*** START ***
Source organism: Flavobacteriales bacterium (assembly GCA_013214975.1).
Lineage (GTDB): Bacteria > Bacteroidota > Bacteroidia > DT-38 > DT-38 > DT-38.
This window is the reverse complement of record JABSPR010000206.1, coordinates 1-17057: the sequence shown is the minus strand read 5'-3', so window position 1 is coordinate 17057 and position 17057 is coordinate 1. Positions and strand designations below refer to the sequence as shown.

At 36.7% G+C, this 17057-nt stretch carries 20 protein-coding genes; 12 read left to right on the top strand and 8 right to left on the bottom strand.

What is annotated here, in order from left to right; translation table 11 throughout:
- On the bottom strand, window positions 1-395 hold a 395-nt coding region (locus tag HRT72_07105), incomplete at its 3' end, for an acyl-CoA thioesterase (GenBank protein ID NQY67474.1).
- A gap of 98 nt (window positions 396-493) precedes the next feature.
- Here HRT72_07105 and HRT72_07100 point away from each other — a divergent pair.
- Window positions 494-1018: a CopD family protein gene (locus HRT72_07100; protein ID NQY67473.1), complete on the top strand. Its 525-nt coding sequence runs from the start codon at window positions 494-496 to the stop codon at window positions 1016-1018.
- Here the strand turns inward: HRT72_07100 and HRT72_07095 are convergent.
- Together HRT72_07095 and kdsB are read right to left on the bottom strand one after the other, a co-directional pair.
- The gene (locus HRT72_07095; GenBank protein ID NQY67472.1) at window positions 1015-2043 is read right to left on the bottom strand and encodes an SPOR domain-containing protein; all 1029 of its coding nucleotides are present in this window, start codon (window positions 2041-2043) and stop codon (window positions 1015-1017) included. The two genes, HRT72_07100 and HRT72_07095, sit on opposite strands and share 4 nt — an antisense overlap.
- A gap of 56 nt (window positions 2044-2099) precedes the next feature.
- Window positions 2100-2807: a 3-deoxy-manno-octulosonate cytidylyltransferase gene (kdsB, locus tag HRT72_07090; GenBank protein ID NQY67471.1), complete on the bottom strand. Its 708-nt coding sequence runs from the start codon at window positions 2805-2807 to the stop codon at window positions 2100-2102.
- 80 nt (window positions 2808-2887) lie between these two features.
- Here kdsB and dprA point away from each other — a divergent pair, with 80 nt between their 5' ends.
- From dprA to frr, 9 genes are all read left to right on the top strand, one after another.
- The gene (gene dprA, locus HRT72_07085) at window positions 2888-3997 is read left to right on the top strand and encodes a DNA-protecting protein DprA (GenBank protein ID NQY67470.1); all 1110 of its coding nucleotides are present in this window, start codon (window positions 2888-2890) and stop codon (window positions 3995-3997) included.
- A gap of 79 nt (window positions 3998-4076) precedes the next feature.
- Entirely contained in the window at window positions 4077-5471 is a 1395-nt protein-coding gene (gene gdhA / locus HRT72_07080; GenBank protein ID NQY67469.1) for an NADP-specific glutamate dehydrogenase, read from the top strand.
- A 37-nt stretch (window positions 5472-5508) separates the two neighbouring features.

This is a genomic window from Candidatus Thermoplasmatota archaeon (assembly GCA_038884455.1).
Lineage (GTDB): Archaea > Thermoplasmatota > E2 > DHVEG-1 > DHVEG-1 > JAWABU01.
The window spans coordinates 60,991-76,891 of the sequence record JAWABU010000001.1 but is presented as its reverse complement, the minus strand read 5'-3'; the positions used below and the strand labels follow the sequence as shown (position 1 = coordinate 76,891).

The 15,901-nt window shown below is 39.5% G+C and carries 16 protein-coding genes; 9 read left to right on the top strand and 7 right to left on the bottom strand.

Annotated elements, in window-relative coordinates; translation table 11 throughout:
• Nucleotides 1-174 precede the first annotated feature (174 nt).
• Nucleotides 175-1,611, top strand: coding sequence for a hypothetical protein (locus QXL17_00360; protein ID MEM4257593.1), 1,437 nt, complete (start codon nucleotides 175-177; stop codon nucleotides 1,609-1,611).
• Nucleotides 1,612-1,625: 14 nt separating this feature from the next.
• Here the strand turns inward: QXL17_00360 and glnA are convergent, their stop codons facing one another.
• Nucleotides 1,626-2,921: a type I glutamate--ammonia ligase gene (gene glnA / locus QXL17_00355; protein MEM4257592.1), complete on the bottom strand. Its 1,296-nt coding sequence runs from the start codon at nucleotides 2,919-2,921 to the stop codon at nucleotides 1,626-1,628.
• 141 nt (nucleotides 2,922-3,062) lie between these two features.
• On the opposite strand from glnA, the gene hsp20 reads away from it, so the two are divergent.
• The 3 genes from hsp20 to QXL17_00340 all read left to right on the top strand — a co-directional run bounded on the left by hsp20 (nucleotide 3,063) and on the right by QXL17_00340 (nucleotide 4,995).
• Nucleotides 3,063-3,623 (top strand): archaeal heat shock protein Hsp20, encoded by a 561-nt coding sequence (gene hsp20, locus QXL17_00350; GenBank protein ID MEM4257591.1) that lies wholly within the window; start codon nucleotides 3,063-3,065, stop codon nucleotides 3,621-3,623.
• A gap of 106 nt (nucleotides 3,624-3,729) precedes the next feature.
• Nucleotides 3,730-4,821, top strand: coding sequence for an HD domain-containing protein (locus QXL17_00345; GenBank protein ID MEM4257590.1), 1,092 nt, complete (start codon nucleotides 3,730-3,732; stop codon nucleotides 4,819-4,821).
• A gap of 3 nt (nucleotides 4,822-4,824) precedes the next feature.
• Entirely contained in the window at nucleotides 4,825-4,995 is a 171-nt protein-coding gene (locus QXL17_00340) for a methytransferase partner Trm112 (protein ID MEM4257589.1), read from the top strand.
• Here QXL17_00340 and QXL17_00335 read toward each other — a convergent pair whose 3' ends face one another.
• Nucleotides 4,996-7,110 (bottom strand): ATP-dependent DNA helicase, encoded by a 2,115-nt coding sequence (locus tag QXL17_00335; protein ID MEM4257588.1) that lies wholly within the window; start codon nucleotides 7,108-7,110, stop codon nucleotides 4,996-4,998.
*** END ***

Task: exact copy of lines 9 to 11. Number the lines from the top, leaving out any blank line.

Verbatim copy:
- Window positions 494-1018: a CopD family protein gene (locus HRT72_07100; protein ID NQY67473.1), complete on the top strand. Its 525-nt coding sequence runs from the start codon at window positions 494-496 to the stop codon at window positions 1016-1018.
- Here the strand turns inward: HRT72_07100 and HRT72_07095 are convergent.
- Together HRT72_07095 and kdsB are read right to left on the bottom strand one after the other, a co-directional pair.